3. You don’t find love, it finds you.

I’ve decided to become a writer, for Don.

Shantaram

Shantaram by Gregory David Roberts is by far the best book I’ve ever read.  With over 900 pages it’s heavier than most books I travel with but because I was so mesmerized by the first few chapters it accompanied me on a 10 day trip to Spain.  In Madrid I skipped the Plaza de Oriente and Teatro Real in favour of an afternoon in Retiro Park with Roberts’s melodic voice and fascinating characters.  I pored over his words like a university student cramming for a test.  I underlined passages and folded corners, scribbled notes in the margins.
shantaramHis website offers a seemingly feigned caveat that Shantaram is a novel.  I don’t buy it.  His accounts of the events are too lyrical, too vivid to be fiction.  Suppose I’m wrong…the artist who inspires me most is even more a hero.  Roberts has flaws, a past and a sense of adventure.  He’s not an academically trained writer or philosopher.  He is a man with a story.  I wonder how many will share their stories for having read his – I know of at least one.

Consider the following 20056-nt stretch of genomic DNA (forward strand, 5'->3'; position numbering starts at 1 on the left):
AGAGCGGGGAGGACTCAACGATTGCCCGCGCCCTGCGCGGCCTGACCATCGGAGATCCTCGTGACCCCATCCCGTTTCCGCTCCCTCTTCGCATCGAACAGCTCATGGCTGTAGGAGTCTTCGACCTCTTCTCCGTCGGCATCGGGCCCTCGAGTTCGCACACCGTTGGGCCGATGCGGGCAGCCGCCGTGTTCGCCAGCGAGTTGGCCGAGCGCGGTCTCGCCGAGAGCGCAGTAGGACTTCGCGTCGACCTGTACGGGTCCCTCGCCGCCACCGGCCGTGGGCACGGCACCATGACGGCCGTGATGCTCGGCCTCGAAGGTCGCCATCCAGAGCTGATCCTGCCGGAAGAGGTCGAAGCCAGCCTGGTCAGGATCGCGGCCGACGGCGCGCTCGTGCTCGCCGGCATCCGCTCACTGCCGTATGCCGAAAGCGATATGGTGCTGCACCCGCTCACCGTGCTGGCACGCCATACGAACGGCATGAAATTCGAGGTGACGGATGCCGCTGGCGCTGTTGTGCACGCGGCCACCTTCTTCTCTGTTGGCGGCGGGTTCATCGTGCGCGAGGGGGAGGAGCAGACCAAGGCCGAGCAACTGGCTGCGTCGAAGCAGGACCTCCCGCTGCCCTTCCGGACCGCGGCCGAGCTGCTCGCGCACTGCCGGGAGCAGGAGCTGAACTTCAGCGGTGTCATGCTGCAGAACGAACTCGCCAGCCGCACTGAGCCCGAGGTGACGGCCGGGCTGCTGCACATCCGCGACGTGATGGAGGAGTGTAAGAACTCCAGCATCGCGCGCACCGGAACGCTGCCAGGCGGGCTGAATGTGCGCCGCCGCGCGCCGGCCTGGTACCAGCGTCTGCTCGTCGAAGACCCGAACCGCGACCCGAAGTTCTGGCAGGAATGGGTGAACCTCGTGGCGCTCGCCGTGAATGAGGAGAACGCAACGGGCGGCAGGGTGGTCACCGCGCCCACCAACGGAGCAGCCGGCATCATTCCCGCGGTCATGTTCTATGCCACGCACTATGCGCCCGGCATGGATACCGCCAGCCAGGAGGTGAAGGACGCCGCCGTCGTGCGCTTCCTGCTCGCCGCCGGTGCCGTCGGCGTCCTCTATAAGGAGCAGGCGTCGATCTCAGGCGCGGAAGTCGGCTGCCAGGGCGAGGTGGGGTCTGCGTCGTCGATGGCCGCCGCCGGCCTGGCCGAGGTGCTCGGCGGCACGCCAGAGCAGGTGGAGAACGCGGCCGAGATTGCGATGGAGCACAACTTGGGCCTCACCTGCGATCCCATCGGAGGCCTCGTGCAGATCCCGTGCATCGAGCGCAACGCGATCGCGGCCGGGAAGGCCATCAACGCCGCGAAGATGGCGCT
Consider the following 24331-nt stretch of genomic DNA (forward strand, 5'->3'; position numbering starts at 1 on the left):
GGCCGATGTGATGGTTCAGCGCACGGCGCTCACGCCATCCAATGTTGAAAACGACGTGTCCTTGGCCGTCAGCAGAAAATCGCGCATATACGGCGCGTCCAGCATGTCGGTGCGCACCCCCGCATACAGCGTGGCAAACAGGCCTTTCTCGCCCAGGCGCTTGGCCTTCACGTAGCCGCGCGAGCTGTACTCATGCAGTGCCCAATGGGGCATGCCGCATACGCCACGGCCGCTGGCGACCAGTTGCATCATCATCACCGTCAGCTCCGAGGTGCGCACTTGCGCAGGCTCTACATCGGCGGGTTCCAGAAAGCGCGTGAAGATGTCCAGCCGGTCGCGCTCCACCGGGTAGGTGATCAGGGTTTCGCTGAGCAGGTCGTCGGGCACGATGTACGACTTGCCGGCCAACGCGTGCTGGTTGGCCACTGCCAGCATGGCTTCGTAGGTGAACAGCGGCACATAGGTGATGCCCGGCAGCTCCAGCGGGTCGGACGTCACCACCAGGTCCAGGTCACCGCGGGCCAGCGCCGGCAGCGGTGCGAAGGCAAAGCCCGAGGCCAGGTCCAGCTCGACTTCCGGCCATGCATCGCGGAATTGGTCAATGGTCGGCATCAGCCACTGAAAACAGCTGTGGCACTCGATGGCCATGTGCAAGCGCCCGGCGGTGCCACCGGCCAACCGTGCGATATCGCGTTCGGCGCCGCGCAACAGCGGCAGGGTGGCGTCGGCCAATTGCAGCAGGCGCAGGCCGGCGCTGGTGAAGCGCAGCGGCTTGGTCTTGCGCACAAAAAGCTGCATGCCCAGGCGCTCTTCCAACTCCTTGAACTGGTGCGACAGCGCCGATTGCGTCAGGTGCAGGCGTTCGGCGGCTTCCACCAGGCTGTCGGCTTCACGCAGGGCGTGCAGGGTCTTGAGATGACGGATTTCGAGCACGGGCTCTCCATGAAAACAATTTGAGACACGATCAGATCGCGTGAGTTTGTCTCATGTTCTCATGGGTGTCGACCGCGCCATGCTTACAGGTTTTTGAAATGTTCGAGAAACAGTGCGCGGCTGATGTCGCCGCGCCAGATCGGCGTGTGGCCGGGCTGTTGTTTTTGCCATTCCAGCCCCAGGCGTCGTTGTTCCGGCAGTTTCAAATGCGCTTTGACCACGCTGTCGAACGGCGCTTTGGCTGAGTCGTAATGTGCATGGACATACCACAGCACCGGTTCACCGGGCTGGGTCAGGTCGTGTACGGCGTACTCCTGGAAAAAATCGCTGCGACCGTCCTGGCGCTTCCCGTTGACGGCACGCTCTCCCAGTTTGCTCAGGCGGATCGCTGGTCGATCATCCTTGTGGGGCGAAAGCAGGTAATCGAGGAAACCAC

The reader grows to love all aspects of his characters’ humanity.  We come to understand Lin through his relationships and adventures – quickly realizing his modesty and humility.  To hear Roberts speak is to confirm the impression that he is a man of true character and pure heart.

In daydreams I plan a trip to Mumbai and an afternoon at Leopold’s before meeting Prabu for a ride around the city, perhaps a stroll through the slums.  These people are real and I want to know them.  I cried (sobbed actually) as I read and again in November of 2008 when terrorists attacked the café, killing at least 10 people.

Someone from my past, perhaps the only person I’d spared from excited and prolonged raving about the book gave me a copy for my birthday.  I was so touched by his thoughtfulness that I began to fantasize about the possibility of soulmates.  Soulmates we most definitely were not.  But in this lifetime the book again strengthened a connection when Mr. bought and read it just so we could talk about it together.

Shantaram has touched me, ignited passion.  Roberts has inspired me as a writer and a traveler and a person.  Please, please read this book.